A Good Day to Die Hard Review 
Posted by Nolan Woodford on 02.18.2013
In case you were ever wondering what it would be like if Michael Bay directed "Die Hard"...
John McClane: Bruce Willis John "Jack" McClane, Jr.: Jai Courtney Lucy McClane: Mary Elizabeth Winstead Yuri Komarov: Sebastian Koch Irina: Yuliya Snigir Alik: Rasha Bukvić Chagarin: Sergey Kolesnikov Mike Collins: Cole Hauser Murphy: Amaury Nolasco
20th Century Fox presents a film written by Skip Woods and directed by John Moore. Rated R for violence and language. Running Time: 1 hour, 37 minutes Release Date: February 14, 2013
It's hard to believe it's been a quarter-century since John McClane hopped a flight from New York to see his estranged wife and kids on Christmas and ended up foiling a terrorist plot instead. Bruce Willis and Alan Rickman both created legendary characters, using every available resource to try and outsmart one another. For my money, it's the single greatest action movie of all time. To expect any of the subsequent sequels to match it would be downright impossible.
But the sequels have always had something to offer. Die Hard 2: Die Harder went back to the well, substituting a skyscraper for an airport and providing a servicable sequel. Die Hard With a Vengeance remains the series' strongest sequel, thanks to the incredible chemistry of Bruce Willis and Samuel L. Jackson. Twelve years later, the franchise received a complete reboot with Live Free or Die Hard. While the only thing that still made it feel like a Die Hard movie was the name McClane and the "Yippie Ki-Yay" line (which is covered up by a gunshot to get a PG-13 rating, because shooting someone is less dangerous than a naughty word), it's still a fun summer popcorn movie.
The writing then may have been on the wall when then-Fox Filmed Entertainment CEO Tom Rothman went on Jim Rome's sports talk radio show in October 2011 to announce a fifth installment of the franchise. I was in my car listening to the announcement, hoping for another enjoyable action flick, if nothing else. But there was something in Rothman's voice when he shrilled the name "John McClane, Jr.!" that told me the run of good-to-classic Die Hard movies was in jeopardy.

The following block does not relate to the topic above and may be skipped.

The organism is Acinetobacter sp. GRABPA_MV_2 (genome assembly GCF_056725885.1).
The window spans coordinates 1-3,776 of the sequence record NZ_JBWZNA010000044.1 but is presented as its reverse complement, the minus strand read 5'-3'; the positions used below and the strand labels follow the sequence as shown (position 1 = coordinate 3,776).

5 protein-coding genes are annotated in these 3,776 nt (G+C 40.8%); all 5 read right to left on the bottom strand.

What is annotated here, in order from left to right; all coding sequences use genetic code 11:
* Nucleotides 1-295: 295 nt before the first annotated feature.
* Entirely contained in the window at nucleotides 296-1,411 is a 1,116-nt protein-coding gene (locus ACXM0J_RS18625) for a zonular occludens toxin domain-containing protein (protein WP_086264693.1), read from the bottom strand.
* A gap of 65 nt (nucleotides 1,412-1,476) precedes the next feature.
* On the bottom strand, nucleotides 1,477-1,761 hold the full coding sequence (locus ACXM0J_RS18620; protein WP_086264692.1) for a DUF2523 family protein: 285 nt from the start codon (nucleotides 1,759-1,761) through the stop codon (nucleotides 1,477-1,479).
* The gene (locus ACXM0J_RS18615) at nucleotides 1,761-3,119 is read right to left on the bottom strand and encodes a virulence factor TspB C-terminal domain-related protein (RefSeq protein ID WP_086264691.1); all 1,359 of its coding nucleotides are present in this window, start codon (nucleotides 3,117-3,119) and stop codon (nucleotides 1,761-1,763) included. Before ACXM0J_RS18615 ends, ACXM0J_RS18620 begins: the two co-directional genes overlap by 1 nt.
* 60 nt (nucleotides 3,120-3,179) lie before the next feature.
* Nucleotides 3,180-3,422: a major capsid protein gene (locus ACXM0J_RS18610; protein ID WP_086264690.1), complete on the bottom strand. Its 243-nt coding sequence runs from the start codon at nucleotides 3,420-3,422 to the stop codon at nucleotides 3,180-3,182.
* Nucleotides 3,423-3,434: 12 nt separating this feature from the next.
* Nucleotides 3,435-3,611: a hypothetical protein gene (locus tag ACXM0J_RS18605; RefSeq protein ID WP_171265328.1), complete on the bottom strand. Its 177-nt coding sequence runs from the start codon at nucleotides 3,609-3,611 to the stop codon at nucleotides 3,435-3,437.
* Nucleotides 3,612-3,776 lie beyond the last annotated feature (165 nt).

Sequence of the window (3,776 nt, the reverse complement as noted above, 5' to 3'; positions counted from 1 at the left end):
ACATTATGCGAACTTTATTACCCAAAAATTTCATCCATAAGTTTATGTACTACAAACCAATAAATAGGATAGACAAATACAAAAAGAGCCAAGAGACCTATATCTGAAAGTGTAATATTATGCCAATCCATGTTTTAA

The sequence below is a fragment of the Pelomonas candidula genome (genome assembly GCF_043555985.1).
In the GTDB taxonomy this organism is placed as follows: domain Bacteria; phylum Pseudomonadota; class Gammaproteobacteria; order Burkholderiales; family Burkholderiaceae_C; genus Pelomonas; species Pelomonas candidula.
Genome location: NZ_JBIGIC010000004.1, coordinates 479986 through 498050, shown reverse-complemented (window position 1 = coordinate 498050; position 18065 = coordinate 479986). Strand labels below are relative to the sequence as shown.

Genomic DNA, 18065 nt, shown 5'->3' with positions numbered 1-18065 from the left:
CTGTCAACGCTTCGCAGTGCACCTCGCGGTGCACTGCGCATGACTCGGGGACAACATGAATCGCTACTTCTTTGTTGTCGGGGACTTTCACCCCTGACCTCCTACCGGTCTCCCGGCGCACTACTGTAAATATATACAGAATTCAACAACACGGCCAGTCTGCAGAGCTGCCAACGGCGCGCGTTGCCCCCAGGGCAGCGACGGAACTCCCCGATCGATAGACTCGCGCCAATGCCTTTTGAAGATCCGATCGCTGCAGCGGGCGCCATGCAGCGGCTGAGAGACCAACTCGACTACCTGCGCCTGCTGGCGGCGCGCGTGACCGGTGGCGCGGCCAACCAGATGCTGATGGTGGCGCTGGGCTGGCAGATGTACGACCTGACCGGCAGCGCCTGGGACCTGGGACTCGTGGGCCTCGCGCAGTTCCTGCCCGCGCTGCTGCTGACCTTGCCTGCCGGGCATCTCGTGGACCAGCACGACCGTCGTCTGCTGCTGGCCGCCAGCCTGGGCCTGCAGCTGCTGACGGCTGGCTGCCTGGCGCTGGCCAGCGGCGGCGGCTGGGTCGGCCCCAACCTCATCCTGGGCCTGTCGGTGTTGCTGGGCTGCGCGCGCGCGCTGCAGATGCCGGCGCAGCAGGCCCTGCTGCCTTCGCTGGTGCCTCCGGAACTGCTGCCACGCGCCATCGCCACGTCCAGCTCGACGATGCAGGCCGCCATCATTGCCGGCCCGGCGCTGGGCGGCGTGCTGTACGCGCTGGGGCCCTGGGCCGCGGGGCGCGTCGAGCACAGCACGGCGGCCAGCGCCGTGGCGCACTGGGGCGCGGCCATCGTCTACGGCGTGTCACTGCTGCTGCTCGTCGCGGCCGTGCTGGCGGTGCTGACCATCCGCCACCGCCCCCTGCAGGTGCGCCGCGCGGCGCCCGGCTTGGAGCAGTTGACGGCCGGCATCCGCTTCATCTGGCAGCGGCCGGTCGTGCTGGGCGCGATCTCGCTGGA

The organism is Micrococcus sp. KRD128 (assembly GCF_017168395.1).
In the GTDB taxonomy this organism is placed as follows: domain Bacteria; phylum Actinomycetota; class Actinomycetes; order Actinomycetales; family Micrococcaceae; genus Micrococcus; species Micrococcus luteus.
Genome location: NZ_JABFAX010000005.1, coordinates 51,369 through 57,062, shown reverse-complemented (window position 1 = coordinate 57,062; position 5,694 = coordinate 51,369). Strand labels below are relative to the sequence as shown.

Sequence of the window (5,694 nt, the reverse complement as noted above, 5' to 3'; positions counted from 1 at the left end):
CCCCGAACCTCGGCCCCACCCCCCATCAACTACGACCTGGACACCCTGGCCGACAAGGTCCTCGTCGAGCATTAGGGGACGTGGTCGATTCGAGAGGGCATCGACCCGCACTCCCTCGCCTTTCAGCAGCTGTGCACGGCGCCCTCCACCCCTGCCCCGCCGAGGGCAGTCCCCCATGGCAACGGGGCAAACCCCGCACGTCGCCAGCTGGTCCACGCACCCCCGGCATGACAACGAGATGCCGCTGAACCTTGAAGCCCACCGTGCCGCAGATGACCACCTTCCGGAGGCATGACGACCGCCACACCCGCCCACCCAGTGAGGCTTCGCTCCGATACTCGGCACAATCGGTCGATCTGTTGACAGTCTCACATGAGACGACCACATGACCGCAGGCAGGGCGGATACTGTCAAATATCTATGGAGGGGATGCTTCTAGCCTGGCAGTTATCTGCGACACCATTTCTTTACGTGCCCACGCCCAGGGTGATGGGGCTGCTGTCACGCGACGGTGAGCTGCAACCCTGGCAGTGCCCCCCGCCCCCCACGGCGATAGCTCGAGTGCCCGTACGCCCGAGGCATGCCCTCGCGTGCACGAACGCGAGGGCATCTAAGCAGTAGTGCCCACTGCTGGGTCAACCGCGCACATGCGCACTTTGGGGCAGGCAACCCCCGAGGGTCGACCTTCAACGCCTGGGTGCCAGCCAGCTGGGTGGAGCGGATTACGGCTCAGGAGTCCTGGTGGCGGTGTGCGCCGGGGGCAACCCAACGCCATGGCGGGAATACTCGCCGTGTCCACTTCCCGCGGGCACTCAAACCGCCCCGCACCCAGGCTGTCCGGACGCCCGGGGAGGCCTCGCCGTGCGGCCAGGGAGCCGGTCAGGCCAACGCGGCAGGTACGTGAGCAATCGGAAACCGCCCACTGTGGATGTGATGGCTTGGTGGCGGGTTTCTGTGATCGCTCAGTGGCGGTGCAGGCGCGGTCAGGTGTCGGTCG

I had no idea it was in this much jeopardy.
There may be some semblance of plot to be found in the mess that is A Good Day to Die Hard, but it's clearly not relevant to director John Moore (Max Payne, The Omen). Most of the set-up before stuff starts blowing up involves a cute exchange between McClane and a Russian cab driver. The first shot of McClane shows him as tired and perfectly content shooting at practice targets over real bad guys. But, when he hears his estranged son (Courtney) has been arrested in Russia, he hops on a flight to go see him and straighten things out.
McClane is still digesting his in-flight meal by the time he's helped level half of Moscow. A well-timed terrorist attack helps McClane, Jr. escape with a fellow prisoner (Koch) in tow. As he's about to make a clean getaway, he runs into dear old dad - and pulls a gun on him. Stubborn as ever, McClane commandeers multiple vehicles and causes tens of millions of dollars worth of damage trying to run down his son while also being chased by the terrorists. Somehow, I see the John McClane at Nakatomi Plaza trying to find a more nuianced way of tracking down his son than driving a stolen truck over dozens of cars, likely killing multiple innocent people along the way. Moscow's police presence may be an even bigger problem than McClane's reckless driving, as no authority figure of any type is anywhere to be found while the world's seventh largest city is being blown to pieces.
The movie plows through even more mindless destruction for most of its run time, which thankfully is about a half hour shorter than the other installments of the Die Hard franchise. John eventually learns that his son is working for the CIA and he's been in Russia working on a case for three years. Shouldn't a New York cop as resourceful as McClane have an idea of that? And even if Jack hates his dad, wouldn't he tell his mom or sister?
What exactly the case Jack is working is remains sketchy. There are a lot of bad guys, one of whom (Bukvić) eats a carrot and dances while the McClanes are in trouble. (Perhaps I should admire his dedication to health and fitness even under such circumstances.) And it doesn't become clear until the film's final act - which takes place after a quick car ride to Chernobyl (a thousand kilometers away and in another country) - who the baddest of the bad guys are. The McClanes survive certain death so many times before getting to the nuclear disaster area that a little uranium poses the threat of a mosquito bite. McClane, Sr. casually jokes: "I'm not going to grow a third arm, am I?"
As brutally awful and incomprehensible as every situation they're placed into is, A Good Day to Die Hard isn't the fault of its leads. While the John McClane we once knew and loved is dead and buried, Bruce Willis is still a more-than-capable action lead at 57-years-old. Jai Courtney (looking like a clean-shaven version of WWE's Daniel Bryan) is not miscast as his son, either, but father and son are given the impossible task of trying to salvage a baffling script and incoherent direction.
The 411: Much like they did with Homer Simpson, 20th Century Fox has significantly dumbed down John McClane, forcing him to stumble in and out of various unintelligible situations without any sort of rational thought. The mental chess match that McClane once found himself in against Hans Gruber has been traded in for an obnoxious montage of poorly filmed explosions and unnecessary plot twists in a movie with little plot to begin with. If this is going to get passed off as a Die Hard movie, it's a good day to kill off the franchise.